$40 provides one family with a 2-3 week supply of this food. Priority will be given to poor families that have disabled individuals or those with chronic diseases, and to female-headed households. More information on this project including a video and a description of the food parcel contents and selection criteria can be found at our website.

Donate directly online:


DANE COUNTY

Here in Dane County, besides straining our healthcare system, the COVID-19 crisis has swelled the ranks of the unemployed and working poor. Children may have lost access to school-provided meals. So this year, we are also asking you to support The River Food Pantry.

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Racism in Policing in the US

BLACK LIVES MATTER RESOURCES

MRSCP supports the Black Lives Matter movement, both because of its inherent demand for justice and also because of the similarities between how the U.S. treats its citizens of color and how Israel treats Palestinians whether they are citizens of Israel, residents of Gaza and the West Bank, or refugees in the Palestinian diaspora.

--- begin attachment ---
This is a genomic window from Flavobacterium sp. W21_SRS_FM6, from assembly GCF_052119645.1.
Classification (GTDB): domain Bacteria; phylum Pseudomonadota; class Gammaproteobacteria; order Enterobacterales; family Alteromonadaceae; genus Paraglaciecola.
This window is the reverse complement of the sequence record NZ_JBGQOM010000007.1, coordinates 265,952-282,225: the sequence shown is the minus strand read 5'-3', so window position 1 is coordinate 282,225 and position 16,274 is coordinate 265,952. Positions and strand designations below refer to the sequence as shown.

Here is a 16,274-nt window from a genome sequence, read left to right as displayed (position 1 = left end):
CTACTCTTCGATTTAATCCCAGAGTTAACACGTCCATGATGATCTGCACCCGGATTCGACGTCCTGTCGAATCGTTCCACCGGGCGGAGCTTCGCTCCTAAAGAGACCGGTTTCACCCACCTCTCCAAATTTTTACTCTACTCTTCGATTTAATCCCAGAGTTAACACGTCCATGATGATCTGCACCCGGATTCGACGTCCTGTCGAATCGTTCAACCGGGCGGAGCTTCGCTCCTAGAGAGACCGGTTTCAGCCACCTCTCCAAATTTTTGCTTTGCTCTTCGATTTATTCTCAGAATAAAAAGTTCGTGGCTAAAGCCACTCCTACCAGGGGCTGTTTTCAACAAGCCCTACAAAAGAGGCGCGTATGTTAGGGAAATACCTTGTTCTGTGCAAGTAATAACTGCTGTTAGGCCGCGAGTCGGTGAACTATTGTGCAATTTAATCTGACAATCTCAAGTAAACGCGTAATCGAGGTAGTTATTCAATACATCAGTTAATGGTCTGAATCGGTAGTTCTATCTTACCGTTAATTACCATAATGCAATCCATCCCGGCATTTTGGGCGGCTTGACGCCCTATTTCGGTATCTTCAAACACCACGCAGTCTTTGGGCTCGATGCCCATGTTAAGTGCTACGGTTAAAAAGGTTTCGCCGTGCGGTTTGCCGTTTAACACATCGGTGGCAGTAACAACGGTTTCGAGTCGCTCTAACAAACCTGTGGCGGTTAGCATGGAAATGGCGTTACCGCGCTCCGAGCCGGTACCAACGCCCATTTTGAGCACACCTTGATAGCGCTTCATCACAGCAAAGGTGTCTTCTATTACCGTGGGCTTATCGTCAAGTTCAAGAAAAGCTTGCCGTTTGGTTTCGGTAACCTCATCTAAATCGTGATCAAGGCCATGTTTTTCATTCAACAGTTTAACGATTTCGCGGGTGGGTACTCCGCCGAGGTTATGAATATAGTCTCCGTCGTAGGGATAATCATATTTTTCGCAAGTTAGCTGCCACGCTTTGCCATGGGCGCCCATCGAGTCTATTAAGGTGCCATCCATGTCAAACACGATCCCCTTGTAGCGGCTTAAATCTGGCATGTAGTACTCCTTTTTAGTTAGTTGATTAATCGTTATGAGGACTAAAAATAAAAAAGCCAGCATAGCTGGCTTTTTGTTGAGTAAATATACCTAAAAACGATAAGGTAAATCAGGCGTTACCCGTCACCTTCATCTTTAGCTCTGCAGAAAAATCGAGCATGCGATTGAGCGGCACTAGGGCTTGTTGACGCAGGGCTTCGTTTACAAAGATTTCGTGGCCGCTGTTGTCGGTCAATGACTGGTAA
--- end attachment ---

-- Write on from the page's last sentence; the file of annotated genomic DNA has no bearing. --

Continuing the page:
We see shocking and undemocratic parallels of civilian populations being coerced and controlled by a system in which by intention or default they have little or no representation or power.

This parallel is particularly stark when it comes to the issue of policing, mass incarceration and population control.

So we want to pass on to you this set of resources for understanding the call for radical reforms of the justice and policing system in this country,

In particular, we hope you will check out this slideshow of infographics on visualizing racial disparities in this system.

Biden needs to reverse Pompeo on Israel/Palestine


U.S. Secretary of State Mike Pompeo, left, and Israeli Prime Minister Benjamin Netanyahu make a joint statement after meeting in Jerusalem, Thursday, Nov. 19, 2020. (AP Photo/Maya Alleruzzo, Pool)